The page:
My stays in the old cottage also allowed me to focus on my art. Whenever I was out in the mountains I was completely alone without any semblance of the Internet or phone signal to distract me. Every day would be spent scratching out drawings on my Wacom and if the flow of inspiration ever started to trickle I would go outside and clear my mind with whatever repairs the cottage required.

For half a decade I lived in my set regime. During the summers I would stand in front of crowds, chronicling the history of the Mother of All Cities, and in the offseason I would sit in the woods sketching out artwork, occasionally taking a break to repair a fence torn town by overzealous livestock. Work in the tourist industry was draining, but it kept me financially secure enough to pursue my real passion. My life had taken on a predictable, calming shape, but then, in a series of newscasts delivered by nervous facemask wearing reporters, it all fell apart.

In January of 2020, I busied myself trying to figure out how to explain what the Holy Roman Empire was to American tourists through a quippy three-minute segment on the tour, by March of 2020 I didn’t know if I would ever see another American again. A global pandemic, the likes of which have not been seen for a hundred years washed through the world.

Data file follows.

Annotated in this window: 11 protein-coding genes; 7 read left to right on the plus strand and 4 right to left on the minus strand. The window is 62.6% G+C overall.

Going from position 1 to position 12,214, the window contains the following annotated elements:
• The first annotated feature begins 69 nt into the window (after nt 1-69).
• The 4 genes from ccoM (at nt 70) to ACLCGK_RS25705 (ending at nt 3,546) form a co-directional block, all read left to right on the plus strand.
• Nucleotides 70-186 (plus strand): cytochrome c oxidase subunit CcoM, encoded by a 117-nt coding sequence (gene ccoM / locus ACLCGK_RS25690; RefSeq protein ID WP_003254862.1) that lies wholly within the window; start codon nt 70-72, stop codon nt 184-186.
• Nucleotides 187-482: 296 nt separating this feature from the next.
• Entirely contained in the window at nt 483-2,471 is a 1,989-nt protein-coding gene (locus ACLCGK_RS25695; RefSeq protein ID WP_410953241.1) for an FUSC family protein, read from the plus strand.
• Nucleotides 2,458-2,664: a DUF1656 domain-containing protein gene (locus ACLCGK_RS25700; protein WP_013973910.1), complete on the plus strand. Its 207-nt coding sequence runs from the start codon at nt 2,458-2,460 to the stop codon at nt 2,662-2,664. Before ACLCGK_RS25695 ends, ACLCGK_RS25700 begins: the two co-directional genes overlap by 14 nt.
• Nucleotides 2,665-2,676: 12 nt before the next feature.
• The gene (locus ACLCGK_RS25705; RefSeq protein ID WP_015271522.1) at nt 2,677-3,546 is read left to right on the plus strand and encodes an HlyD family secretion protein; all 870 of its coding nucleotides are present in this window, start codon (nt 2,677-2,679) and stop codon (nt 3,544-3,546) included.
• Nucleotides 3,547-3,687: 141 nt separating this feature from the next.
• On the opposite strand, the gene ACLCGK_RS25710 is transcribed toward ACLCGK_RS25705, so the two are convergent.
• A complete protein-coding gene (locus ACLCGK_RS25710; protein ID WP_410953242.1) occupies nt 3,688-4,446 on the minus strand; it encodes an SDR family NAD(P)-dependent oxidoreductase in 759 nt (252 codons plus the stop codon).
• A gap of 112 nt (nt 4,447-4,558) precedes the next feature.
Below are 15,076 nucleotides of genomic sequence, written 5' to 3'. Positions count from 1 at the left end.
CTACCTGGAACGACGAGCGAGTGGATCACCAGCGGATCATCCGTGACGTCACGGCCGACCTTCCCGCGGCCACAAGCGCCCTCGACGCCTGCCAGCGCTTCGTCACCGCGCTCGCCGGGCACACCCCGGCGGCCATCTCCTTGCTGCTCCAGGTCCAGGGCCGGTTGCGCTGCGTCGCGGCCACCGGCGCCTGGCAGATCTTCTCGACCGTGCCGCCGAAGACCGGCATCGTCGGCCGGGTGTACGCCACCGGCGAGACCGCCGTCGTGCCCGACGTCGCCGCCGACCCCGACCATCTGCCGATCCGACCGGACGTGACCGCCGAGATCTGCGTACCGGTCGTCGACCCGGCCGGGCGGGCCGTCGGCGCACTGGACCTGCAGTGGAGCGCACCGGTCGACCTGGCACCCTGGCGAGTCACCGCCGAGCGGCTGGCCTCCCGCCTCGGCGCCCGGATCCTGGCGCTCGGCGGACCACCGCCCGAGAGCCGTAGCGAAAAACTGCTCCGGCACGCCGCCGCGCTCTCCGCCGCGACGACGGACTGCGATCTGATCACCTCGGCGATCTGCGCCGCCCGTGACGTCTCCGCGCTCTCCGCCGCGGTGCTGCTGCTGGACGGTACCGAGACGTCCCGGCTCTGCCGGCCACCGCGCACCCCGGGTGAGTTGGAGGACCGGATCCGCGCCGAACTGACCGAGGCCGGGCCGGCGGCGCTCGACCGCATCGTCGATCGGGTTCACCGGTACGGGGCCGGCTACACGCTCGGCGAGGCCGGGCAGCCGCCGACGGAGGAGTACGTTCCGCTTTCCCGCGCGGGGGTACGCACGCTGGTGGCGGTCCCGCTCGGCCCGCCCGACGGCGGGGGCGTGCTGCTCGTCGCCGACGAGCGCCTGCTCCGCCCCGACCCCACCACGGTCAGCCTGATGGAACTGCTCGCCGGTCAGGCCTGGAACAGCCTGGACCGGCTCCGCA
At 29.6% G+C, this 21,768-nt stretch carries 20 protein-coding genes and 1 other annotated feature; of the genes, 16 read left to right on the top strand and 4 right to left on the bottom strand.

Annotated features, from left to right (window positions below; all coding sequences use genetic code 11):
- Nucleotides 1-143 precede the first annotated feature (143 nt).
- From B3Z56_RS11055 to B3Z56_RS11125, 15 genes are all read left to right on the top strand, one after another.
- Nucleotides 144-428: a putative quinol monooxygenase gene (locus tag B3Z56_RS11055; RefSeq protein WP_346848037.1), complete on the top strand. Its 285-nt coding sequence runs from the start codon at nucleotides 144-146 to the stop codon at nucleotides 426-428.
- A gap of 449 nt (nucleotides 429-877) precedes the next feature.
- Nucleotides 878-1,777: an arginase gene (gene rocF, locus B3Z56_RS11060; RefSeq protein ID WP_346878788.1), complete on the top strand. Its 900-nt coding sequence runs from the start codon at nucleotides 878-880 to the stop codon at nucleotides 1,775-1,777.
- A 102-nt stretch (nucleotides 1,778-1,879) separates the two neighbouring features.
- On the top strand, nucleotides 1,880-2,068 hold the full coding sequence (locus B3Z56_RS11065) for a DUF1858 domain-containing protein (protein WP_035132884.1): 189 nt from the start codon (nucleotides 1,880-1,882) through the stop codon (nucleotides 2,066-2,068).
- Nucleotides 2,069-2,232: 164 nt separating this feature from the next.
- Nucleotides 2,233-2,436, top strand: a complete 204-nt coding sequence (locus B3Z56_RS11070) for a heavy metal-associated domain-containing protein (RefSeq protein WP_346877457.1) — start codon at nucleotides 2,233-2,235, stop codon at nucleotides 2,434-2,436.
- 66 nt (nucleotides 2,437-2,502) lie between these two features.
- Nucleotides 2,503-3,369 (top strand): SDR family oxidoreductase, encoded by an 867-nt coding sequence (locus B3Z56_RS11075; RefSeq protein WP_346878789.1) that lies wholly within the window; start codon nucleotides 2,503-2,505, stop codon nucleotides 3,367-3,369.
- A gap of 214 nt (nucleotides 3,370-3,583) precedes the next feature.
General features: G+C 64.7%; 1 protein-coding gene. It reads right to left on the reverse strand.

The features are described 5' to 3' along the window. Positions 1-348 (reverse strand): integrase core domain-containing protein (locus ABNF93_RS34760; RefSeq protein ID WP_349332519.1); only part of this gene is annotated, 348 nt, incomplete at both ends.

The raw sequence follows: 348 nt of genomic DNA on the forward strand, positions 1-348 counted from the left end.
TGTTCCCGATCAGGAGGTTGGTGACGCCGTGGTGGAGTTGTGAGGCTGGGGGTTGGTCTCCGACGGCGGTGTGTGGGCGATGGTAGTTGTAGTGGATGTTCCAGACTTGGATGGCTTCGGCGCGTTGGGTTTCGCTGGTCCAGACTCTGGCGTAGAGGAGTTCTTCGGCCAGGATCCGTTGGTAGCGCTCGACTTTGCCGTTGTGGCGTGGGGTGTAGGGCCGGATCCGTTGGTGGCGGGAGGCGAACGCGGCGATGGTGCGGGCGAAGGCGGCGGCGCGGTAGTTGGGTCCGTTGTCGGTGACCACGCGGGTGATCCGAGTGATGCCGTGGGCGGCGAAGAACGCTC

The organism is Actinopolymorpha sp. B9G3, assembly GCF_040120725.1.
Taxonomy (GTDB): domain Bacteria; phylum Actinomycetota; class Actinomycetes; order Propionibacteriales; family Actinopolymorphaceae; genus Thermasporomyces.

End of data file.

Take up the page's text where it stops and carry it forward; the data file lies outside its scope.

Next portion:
The people dressed in panda costumes that catered to Chinese visitors disappeared from the old town, the streets hushed down with the lack of British stag parties, the tourist-trap restaurants that advertised authentic Czech cuisine erased their chalkboards and put up pleading messages about having really good food for really reasonable prices. My livelihood died in a series of rattling coughs and complaints about the lack of medical supplies.

When the Nazis took a chunk out of the country in 1938, my grandmother’s family buried sacks of flour and canned goods in the backyard.  After the war, they dug them up. When the Soviets installed a puppet communist regime that saw the people of Czechoslovakia as disposable numbers they buried their emergency supplies once more. People who lived through tyranny and disaster raised me, the idea of a rainy day fund had been chiseled into my head since birth.

I had enough money stashed away from tour-guiding to tide me over for a couple of months, the stimulus packages from the government could stretch that money into a year. With my old routine buried beneath a steadily rising global infection count and the tapestry of the world bristling at the seams with chaos, I locked myself in my apartment and drew.

I don’t think I’m alone in this, but I scarcely remember any specific moment from the three months when the European side of the pandemic went through its roughest trials. I just remember drawing a lot, posting my art online, and then getting back to drawing with a healthy helping of anxiety from whatever news story I had managed to catch a glimpse of while I was trudging through my social media.